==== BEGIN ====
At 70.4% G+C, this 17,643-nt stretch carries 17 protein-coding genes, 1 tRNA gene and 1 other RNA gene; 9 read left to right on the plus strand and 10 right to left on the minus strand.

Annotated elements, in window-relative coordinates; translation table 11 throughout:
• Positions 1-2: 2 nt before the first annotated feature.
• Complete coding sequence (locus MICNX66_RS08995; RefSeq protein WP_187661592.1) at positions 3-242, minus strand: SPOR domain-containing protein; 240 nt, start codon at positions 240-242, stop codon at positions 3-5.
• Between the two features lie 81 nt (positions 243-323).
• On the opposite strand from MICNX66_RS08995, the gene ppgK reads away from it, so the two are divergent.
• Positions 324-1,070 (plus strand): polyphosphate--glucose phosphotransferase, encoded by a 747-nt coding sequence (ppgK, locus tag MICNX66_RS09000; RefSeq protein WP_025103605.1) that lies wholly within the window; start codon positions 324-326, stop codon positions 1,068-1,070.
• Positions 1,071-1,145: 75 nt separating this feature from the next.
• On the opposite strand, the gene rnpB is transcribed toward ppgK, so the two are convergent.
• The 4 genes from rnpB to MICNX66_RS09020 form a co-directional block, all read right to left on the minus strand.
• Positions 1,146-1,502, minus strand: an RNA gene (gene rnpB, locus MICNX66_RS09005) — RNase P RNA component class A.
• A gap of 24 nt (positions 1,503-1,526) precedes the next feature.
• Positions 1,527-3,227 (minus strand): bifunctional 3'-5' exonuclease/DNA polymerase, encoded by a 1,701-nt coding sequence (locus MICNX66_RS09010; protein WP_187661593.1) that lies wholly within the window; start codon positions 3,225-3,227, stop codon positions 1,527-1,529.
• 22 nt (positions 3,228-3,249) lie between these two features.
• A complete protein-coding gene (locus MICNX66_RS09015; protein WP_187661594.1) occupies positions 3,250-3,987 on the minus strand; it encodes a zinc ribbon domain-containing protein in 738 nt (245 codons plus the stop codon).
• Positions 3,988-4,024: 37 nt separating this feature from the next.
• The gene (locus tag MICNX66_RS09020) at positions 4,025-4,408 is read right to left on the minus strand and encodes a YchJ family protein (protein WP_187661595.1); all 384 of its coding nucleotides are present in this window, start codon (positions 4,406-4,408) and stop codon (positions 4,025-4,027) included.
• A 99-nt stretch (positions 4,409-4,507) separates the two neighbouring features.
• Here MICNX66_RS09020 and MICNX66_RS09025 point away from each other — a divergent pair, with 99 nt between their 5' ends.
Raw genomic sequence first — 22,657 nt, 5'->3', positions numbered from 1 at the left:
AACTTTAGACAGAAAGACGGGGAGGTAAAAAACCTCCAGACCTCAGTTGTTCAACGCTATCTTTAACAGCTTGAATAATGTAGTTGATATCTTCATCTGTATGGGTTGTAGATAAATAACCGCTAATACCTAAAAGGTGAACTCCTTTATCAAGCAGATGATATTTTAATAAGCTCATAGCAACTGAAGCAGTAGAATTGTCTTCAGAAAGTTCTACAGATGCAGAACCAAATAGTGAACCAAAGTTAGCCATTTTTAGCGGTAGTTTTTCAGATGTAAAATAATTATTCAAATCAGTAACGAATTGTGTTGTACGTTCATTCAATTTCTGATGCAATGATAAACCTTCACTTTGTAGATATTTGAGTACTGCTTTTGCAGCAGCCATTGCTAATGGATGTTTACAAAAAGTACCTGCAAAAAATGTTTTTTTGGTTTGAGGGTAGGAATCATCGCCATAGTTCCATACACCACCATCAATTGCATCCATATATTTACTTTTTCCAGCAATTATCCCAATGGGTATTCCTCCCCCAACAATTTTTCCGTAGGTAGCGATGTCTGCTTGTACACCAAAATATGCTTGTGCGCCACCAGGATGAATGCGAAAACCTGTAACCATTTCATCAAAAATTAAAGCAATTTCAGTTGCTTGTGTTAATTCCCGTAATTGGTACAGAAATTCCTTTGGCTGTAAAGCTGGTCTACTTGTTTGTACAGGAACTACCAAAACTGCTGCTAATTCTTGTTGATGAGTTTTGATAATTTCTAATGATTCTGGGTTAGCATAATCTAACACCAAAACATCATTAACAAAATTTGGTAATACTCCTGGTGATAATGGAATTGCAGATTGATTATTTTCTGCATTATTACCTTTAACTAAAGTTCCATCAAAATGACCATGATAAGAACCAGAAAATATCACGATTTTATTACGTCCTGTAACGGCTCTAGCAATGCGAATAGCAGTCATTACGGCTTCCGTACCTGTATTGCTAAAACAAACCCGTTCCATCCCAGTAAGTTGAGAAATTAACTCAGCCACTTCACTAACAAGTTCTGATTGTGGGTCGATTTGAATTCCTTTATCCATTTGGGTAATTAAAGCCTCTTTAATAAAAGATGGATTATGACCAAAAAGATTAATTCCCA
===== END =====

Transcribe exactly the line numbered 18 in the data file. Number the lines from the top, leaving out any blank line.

• A 99-nt stretch (positions 4,409-4,507) separates the two neighbouring features.